The book also reveals that in the above-mentioned study by the World Bank, it showed that teachers in public schools are often absent. That research revealed that 50 percent of Indian teachers were not actually in their classrooms when they should’ve been. I think it is safe to say that no one is benefitting from this scenario. It is disgraceful to say the least and steps must be taken to ensure that this isn’t the case in future. Uned ucation is, from a very strict point of view, one of the main reasons that contributes to poverty. 
In addition to all this, parents in poor households need to be informed of a certain number of things as well. In developing countries, research  showed that parents believe it’s more rational to spend their entire education budget on the most promising child than it is to support all of their children’s education needs. This is a highly flawed judgement since it is essential to provide a basic level of education to all the children instead of just one particular bright student, who may or may not, live upto his or her parents’ expectations. 
Over Population or Population Explosion as we know it, is by far, the primary reason for poverty.
The key to population decrease is better social protection of the poor and the empowerment of women
For one, as long as there’s no social security system or strong incentives to save money, having many children is a rational choice for poor people. This is because old people depend on their family to take care of them. So, the more children people have, the more likely they are to have support when they’re old or sick. Hence, it is clear that, social protection of the poor should overrule this line of thought amongst the poorer sections of the society.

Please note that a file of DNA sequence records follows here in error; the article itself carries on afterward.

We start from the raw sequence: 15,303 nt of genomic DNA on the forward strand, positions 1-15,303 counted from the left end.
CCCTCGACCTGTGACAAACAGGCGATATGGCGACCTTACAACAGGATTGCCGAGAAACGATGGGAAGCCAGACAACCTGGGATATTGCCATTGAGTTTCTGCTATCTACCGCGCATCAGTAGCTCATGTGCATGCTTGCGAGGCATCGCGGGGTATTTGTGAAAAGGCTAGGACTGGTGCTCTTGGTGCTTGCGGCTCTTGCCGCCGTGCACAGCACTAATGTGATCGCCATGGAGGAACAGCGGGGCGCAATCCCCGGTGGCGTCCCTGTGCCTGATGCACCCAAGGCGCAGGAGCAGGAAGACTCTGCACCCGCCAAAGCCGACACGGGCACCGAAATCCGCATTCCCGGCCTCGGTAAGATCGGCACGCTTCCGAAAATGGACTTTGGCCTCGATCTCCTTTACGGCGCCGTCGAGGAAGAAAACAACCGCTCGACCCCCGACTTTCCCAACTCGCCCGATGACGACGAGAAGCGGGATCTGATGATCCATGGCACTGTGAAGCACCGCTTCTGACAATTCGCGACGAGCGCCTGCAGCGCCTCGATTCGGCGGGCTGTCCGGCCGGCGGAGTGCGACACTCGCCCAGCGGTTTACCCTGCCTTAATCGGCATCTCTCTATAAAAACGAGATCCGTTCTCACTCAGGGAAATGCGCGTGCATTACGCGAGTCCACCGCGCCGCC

Financial innovations, like microcredits, improve poor people’s lives, but they’re not a long-term solution to poverty.
The impact of microcredits is limited to the short term. In fact, most of the small businesses funded by microcredits don’t survive for very long at all. There are two main reasons for this.First, while microcredits are a good way to start a business, promising businesses must grow and make additional, larger investments. However, there are no institutions from which the poor can loan a larger amount of money at a reasonable interest rate. Therefore, other financial instruments are needed for businesses to be economically viable and grow. Second, many small businesses get started only because there’s no other alternative for poor people to make money. And, as there’s not really a demand for those businesses, most don’t survive for long. For example, there’s no need for five small shops to sell the same groceries on the same street, right? Therefore, it’s crucial to point out that, in the end, good and secure jobs via proper education, are still the best way to fight poverty. And it shall always be that way.
A successful fight against poverty will require small, local actions alongside big institutional reforms.
As informed and responsible citizens of a country, people should help in whichever way they possibly can. Social workers and NGO’s can go a long way when it comes to the eradication of poverty. The government must act as the leader and work towards the betterment of the society in general and make efforts to alleviate poverty. However, we must not think that we have to wait until big institutional changes occur, as there are many simple, local measures that can lead to the political improvements necessary to combat poverty effectively. Only once we have freed ourselves from the chains of absolute poverty can we regard ourselves as growing and developing as a unit – as a nation.

Srideep Das
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Srideep has worked with Dr. Duke Ghosh at Global Change Research, on various projects including the Smart Cities Mission India. He has also worked with Dr. Luisa Cortesi (Yale University) during her research in India. Currently, he’s an International Master in Business student at SDA Bocconi. He is an Economics enthusiast.